“In stark contrast”, she points out, much has been written about HIV / AIDS (once we acknowledged it): “Journalists, playwrights, novelists, poets, memoirists, and diarists joined artists from other media in an effort to document the [AIDS] pandemic, create memorial art, and make meaning of suffering and loss on scales ranging from individual to global” (Jurecic 1–2). She gives many reasons for this, but this is a writing prompt, so…
WEDNESDAY WRITING PROMPT
* Editor’s Note: Twelve hours after this post went up, the World Health Organization (WHO) declared the virus crisis a pandemic. Link HERE. for details.
This prompt emerges from musing about Jurecic’s questions and the quote at the top of the page: How to bring illness (personal or pandemic) of the ailing body, pain, and language to point to culture, philosophy, and consciousness in poetry that also points “…to what is still to be learned about our fragility, our mortality, and how to live a meaningful life”? Especially at this cultural-historical moment of an emerging pandemic?
Start your writing, from the midst of this emerging COVID-19 pandemic.
Write what is unnameable.
Good health to you.
Lecturer, David Yellin
Contributing Editor of The BeZine
Share your poem/s and …
- please submit your poem/s by pasting them into the comments section and not by sharing a link
- please submit poems only, no photos, illustrations, essays, stories, or other prose
Poems submitted through email or Facebook will not be published.
Deadline: Monday, March by 16 pm Pacific Time. If you are unsure when that would be in your time zone, check The Time Zone Converter.
Anyone may take part Wednesday Writing Prompt, no matter the status of your career: novice, emerging or pro. It’s about exercising the poetic muscle, showcasing your work, and getting to know other poets who might be new to you.
You are welcome – encouraged – to share your poems in a language other than English but please accompany it with a translation into English.
“By the flash-light of her fevered vision, Plath leads us into an apocalyptic wasteland. Then, like a hypnotist, she brings us back from it…She [becomes] the master of her feverish animal, all-powerful and entirely autonomous, self-made, and self-regenerating…”
—Kary Wayson, The incinerating vision of this Plath classic. Poem Guide, The Poetry Foundation
An extract from the Sylvia Plath poem Wayson analyzes, to serve as further inspiration:
Pure? What does it mean?
The tongues of hell
Are dull, dull as the triple
Tongues of dull, fat Cerberus
Who wheezes at the gate. Incapable
Of licking clean
The aguey tendon, the sin, the sin.
The tinder cries.
The indelible smell
Of a snuffed candle!
Love, love, the low smokes roll
From me like Isadora’s scarves, I’m in a fright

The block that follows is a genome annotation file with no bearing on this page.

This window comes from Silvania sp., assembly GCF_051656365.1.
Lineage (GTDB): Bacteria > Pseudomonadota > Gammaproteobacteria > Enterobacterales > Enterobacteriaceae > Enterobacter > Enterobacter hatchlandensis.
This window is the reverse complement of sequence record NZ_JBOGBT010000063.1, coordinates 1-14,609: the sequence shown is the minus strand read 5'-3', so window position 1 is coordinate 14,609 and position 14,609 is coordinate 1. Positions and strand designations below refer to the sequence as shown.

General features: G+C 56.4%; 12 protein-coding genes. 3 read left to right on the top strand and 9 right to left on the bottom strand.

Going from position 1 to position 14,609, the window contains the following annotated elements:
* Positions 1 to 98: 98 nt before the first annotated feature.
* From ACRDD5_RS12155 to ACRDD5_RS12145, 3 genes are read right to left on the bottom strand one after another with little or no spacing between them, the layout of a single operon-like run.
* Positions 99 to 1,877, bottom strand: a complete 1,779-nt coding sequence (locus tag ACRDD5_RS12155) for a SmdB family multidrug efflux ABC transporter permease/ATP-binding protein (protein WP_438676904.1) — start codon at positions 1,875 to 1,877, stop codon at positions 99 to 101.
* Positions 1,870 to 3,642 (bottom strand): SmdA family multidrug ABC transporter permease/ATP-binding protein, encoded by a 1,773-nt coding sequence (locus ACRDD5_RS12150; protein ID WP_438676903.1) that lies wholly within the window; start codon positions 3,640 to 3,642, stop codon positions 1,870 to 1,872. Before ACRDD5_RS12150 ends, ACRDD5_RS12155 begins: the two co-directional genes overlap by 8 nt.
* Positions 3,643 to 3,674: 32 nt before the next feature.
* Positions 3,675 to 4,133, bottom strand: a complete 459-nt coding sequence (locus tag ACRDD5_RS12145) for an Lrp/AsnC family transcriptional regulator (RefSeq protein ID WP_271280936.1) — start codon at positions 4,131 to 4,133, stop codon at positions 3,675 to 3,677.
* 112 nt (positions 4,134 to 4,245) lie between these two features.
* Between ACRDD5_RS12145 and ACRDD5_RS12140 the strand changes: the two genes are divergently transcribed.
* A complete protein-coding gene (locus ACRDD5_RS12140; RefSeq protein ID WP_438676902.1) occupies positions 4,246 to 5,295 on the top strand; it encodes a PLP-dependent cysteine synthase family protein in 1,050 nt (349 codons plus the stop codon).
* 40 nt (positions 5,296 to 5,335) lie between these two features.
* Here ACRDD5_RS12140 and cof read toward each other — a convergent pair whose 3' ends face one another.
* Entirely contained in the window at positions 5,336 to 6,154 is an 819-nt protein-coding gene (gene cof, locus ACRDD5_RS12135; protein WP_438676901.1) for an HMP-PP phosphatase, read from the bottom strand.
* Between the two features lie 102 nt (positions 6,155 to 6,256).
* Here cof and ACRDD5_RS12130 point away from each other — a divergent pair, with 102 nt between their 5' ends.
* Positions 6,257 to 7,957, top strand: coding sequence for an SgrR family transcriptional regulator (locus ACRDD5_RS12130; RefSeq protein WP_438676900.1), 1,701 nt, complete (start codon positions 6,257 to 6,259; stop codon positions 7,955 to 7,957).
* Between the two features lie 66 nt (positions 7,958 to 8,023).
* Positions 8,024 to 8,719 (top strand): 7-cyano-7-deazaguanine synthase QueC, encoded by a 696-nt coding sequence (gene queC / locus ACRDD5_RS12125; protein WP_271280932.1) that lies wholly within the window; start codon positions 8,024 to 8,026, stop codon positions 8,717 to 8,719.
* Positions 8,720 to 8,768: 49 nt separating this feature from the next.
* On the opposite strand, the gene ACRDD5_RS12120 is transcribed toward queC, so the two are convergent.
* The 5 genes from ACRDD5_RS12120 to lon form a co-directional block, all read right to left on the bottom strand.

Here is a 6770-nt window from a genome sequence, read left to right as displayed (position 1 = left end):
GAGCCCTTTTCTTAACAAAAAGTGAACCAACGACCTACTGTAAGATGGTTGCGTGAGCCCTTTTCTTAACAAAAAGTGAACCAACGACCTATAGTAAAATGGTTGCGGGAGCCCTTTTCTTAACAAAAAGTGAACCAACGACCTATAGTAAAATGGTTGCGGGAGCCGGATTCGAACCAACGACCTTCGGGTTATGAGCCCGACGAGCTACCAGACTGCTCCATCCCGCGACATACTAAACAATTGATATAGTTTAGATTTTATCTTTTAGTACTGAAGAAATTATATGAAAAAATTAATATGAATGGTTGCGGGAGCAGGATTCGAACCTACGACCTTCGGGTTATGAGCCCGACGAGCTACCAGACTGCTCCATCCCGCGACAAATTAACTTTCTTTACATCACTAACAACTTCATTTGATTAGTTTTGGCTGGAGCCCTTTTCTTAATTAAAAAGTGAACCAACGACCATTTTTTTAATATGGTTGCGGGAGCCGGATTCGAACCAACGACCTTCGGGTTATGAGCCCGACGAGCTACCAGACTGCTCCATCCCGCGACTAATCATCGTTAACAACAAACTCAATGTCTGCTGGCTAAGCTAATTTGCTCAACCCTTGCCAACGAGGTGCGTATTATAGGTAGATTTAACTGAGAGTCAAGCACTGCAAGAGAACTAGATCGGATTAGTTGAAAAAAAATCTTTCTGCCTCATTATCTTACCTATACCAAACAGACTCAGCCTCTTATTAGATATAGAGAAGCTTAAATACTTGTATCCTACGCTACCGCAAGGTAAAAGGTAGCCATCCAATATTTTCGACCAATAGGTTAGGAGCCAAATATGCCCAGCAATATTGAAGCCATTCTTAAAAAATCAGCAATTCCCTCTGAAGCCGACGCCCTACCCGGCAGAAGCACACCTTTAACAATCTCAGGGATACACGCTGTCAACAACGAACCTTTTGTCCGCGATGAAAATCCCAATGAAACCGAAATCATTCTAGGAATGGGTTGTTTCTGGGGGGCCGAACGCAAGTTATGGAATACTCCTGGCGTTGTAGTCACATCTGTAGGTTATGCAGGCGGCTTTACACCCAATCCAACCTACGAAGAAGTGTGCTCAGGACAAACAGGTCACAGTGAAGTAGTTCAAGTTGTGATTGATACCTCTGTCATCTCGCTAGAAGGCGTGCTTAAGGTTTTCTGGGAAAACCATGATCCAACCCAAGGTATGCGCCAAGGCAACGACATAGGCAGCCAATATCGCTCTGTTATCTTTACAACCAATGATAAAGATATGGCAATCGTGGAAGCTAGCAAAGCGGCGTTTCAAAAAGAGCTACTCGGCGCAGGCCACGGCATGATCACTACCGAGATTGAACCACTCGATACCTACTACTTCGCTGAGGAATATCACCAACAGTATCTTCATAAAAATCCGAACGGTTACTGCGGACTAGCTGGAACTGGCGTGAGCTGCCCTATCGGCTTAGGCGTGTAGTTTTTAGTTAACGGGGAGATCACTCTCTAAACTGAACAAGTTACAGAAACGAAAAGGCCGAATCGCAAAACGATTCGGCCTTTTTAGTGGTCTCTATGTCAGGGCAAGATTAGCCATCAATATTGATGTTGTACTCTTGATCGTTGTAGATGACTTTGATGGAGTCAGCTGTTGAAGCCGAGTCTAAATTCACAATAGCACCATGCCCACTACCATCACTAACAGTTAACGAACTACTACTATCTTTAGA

One scarf will catch and anchor in the wheel,
Such yellow sullen smokes
Make their own element. They will not rise,
But trundle round the globe
Choking the aged and the meek,
—Sylvia Plath ©1993 Ted Hughes used under fair-use provisions
Full poem for fuller inspiration.
- Dickinson, Emily. “Pain—has an Element of Blank.” The Complete Poems of Emily Dickinson. Ed. Thomas H. Johnson. Boston: Little Brown, 1960. 323–24.
- Fadiman, Anne. The Spirit Catches You and You Fall Down: A Hmong Child, Her American Doctors, and the Collision of Cultures. New York: Farrar, Straus and Giroux, 1997.
- Jurecic, Ann. Illness as Narrative (Composition, Literacy, and Culture). Pittsburgh: U of Pittsburgh Pr, 2012.
Lorde, Audre. The Cancer Journals. 2nd ed. San Francisco: Aunt Lute Books, 1980.
- McKim, A. Elizabeth. “Making Poetry of Pain: The Headache Poems of Jane Cave Winscom.” Literature and Medicine. 24.1 (2005): 93–108.
- Oates, Joyce Carol. “Confronting Head-On the Face of the Afflicted.” New York Times. 19 Feb. 1995. 3 Nov. 2008
- Sontag, Susan. Illness as Metaphor and AIDS and Its Metaphors. New York: Anchor/ Doubleday, 1978, 1988.
- Sontag, Susan. Regarding the Pain of Others. New York: Farrar, Straus and Giroux, 2003.
- U.S. National Archives. “The Deadly Virus: The Influenza of 1918–1919.” Web Page.
MICHAEL DICKEL (Meta /Phor (e) /Play) has won international awards and been translated into several languages. His latest poetry collection, Nothing Remembers (Finishing Line Press, 2019). A poetry chapbook, Breakfast at the End of Capitalism, came out in 2017 (free PDF ). His flash fiction collection, The Palm Reading after The Toad’s Garden, came out in 2016. Previous books include: War Surrounds Us, Midwest / Mid-East, and The World Behind It, Chaos…(archived free PDF ). He co-edited Voices Israel Volume 36, was managing editor for arc-23 and 24, and is a past-chair of the Israel Association of Writers in English. He publishes and edits Meta/ Phor(e) /Play and is a contributing editor of The BeZine. He grew up in the US Midwest and now lives in Jerusalem, Israel.